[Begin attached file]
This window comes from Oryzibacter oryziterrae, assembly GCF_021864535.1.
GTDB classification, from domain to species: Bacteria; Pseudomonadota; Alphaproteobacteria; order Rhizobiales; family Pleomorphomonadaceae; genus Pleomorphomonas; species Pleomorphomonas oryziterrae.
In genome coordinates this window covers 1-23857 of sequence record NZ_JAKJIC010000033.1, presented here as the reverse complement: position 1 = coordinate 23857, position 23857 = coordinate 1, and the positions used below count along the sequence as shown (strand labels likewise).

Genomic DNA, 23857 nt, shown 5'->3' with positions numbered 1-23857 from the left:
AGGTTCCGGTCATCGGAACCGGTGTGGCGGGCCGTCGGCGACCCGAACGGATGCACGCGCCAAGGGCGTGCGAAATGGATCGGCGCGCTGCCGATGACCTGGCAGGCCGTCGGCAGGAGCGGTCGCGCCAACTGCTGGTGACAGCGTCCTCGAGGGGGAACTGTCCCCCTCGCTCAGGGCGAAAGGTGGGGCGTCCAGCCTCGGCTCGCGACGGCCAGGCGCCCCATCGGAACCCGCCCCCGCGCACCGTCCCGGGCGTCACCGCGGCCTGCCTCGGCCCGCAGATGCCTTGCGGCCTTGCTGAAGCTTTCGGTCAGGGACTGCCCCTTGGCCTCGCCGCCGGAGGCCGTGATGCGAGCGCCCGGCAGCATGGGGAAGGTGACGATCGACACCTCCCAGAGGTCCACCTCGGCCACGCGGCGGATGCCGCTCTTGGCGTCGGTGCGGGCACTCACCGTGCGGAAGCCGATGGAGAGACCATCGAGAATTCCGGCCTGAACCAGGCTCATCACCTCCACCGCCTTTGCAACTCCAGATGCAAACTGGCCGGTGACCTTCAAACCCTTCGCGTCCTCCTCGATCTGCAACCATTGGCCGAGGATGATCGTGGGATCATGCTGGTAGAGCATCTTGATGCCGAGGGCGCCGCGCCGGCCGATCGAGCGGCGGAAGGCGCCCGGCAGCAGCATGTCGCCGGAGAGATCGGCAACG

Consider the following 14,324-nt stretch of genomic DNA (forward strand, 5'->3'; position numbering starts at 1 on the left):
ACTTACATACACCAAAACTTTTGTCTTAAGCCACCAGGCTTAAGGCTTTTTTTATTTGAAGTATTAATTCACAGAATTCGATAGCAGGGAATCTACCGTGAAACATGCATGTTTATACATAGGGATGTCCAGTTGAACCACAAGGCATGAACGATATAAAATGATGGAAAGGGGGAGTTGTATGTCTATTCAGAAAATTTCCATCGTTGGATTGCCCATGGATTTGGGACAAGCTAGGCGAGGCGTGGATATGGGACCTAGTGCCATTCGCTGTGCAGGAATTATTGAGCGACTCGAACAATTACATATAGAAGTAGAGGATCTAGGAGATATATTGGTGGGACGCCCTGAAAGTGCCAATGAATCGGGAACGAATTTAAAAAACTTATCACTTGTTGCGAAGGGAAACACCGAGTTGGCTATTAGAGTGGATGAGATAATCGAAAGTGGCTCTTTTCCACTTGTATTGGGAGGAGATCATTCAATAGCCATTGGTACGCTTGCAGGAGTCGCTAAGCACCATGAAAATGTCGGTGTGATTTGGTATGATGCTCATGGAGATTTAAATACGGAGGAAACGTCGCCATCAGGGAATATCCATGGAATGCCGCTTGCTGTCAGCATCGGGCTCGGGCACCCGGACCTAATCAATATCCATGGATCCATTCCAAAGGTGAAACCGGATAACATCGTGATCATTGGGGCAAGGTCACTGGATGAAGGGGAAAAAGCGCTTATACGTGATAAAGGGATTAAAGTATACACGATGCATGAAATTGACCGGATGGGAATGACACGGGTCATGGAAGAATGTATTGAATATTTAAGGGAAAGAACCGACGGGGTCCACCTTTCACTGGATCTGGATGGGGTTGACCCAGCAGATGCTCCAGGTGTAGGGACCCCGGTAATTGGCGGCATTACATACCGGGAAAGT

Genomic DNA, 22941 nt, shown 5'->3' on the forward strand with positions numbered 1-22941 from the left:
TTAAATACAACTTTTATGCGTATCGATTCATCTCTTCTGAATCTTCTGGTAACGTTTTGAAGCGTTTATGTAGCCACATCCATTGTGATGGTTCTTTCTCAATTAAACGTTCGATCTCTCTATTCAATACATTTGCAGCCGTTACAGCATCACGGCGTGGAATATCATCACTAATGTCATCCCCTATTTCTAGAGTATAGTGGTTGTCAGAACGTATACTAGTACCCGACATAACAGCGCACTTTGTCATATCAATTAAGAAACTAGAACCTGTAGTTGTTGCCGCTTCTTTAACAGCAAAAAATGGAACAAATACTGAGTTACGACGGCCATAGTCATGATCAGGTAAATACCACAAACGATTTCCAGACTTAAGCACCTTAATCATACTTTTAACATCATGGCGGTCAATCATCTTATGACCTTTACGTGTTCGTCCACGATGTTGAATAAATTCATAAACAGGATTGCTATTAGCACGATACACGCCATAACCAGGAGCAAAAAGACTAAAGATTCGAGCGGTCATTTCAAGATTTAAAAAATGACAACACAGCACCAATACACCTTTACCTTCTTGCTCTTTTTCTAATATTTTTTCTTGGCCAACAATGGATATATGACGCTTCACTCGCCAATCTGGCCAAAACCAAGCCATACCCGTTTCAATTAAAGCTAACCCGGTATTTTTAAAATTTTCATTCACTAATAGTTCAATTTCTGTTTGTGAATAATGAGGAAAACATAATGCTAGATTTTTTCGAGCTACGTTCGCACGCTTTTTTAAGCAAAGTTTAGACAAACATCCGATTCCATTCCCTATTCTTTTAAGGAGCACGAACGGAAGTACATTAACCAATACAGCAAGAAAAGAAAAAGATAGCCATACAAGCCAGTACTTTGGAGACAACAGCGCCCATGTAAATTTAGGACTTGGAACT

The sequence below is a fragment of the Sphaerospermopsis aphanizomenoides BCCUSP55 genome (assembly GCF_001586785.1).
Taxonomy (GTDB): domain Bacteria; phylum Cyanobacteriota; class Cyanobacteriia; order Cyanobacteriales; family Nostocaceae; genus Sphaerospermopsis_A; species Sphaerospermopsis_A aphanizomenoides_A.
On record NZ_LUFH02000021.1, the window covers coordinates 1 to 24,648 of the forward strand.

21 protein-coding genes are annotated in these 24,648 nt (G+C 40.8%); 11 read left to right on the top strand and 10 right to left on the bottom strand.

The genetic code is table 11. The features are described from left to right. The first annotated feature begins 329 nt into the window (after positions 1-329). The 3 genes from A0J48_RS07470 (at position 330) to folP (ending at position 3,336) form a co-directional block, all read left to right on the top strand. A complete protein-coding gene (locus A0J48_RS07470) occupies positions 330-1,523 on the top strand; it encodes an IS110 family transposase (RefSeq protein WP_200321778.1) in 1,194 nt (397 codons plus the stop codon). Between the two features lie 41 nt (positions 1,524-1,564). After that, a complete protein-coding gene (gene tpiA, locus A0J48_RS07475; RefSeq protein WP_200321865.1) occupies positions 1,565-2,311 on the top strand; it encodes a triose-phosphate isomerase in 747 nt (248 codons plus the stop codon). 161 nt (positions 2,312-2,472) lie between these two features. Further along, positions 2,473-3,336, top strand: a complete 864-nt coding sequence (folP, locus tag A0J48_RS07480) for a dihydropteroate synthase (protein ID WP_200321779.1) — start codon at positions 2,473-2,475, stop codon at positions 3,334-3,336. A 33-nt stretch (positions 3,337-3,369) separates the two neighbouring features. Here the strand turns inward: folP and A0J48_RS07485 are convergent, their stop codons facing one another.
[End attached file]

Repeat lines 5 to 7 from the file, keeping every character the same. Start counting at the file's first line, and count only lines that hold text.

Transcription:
AGGTTCCGGTCATCGGAACCGGTGTGGCGGGCCGTCGGCGACCCGAACGGATGCACGCGCCAAGGGCGTGCGAAATGGATCGGCGCGCTGCCGATGACCTGGCAGGCCGTCGGCAGGAGCGGTCGCGCCAACTGCTGGTGACAGCGTCCTCGAGGGGGAACTGTCCCCCTCGCTCAGGGCGAAAGGTGGGGCGTCCAGCCTCGGCTCGCGACGGCCAGGCGCCCCATCGGAACCCGCCCCCGCGCACCGTCCCGGGCGTCACCGCGGCCTGCCTCGGCCCGCAGATGCCTTGCGGCCTTGCTGAAGCTTTCGGTCAGGGACTGCCCCTTGGCCTCGCCGCCGGAGGCCGTGATGCGAGCGCCCGGCAGCATGGGGAAGGTGACGATCGACACCTCCCAGAGGTCCACCTCGGCCACGCGGCGGATGCCGCTCTTGGCGTCGGTGCGGGCACTCACCGTGCGGAAGCCGATGGAGAGACCATCGAGAATTCCGGCCTGAACCAGGCTCATCACCTCCACCGCCTTTGCAACTCCAGATGCAAACTGGCCGGTGACCTTCAAACCCTTCGCGTCCTCCTCGATCTGCAACCATTGGCCGAGGATGATCGTGGGATCATGCTGGTAGAGCATCTTGATGCCGAGGGCGCCGCGCCGGCCGATCGAGCGGCGGAAGGCGCCCGGCAGCAGCATGTCGCCGGAGAGATCGGCAACG

Consider the following 14,324-nt stretch of genomic DNA (forward strand, 5'->3'; position numbering starts at 1 on the left):
ACTTACATACACCAAAACTTTTGTCTTAAGCCACCAGGCTTAAGGCTTTTTTTATTTGAAGTATTAATTCACAGAATTCGATAGCAGGGAATCTACCGTGAAACATGCATGTTTATACATAGGGATGTCCAGTTGAACCACAAGGCATGAACGATATAAAATGATGGAAAGGGGGAGTTGTATGTCTATTCAGAAAATTTCCATCGTTGGATTGCCCATGGATTTGGGACAAGCTAGGCGAGGCGTGGATATGGGACCTAGTGCCATTCGCTGTGCAGGAATTATTGAGCGACTCGAACAATTACATATAGAAGTAGAGGATCTAGGAGATATATTGGTGGGACGCCCTGAAAGTGCCAATGAATCGGGAACGAATTTAAAAAACTTATCACTTGTTGCGAAGGGAAACACCGAGTTGGCTATTAGAGTGGATGAGATAATCGAAAGTGGCTCTTTTCCACTTGTATTGGGAGGAGATCATTCAATAGCCATTGGTACGCTTGCAGGAGTCGCTAAGCACCATGAAAATGTCGGTGTGATTTGGTATGATGCTCATGGAGATTTAAATACGGAGGAAACGTCGCCATCAGGGAATATCCATGGAATGCCGCTTGCTGTCAGCATCGGGCTCGGGCACCCGGACCTAATCAATATCCATGGATCCATTCCAAAGGTGAAACCGGATAACATCGTGATCATTGGGGCAAGGTCACTGGATGAAGGGGAAAAAGCGCTTATACGTGATAAAGGGATTAAAGTATACACGATGCATGAAATTGACCGGATGGGAATGACACGGGTCATGGAAGAATGTATTGAATATTTAAGGGAAAGAACCGACGGGGTCCACCTTTCACTGGATCTGGATGGGGTTGACCCAGCAGATGCTCCAGGTGTAGGGACCCCGGTAATTGGCGGCATTACATACCGGGAAAGT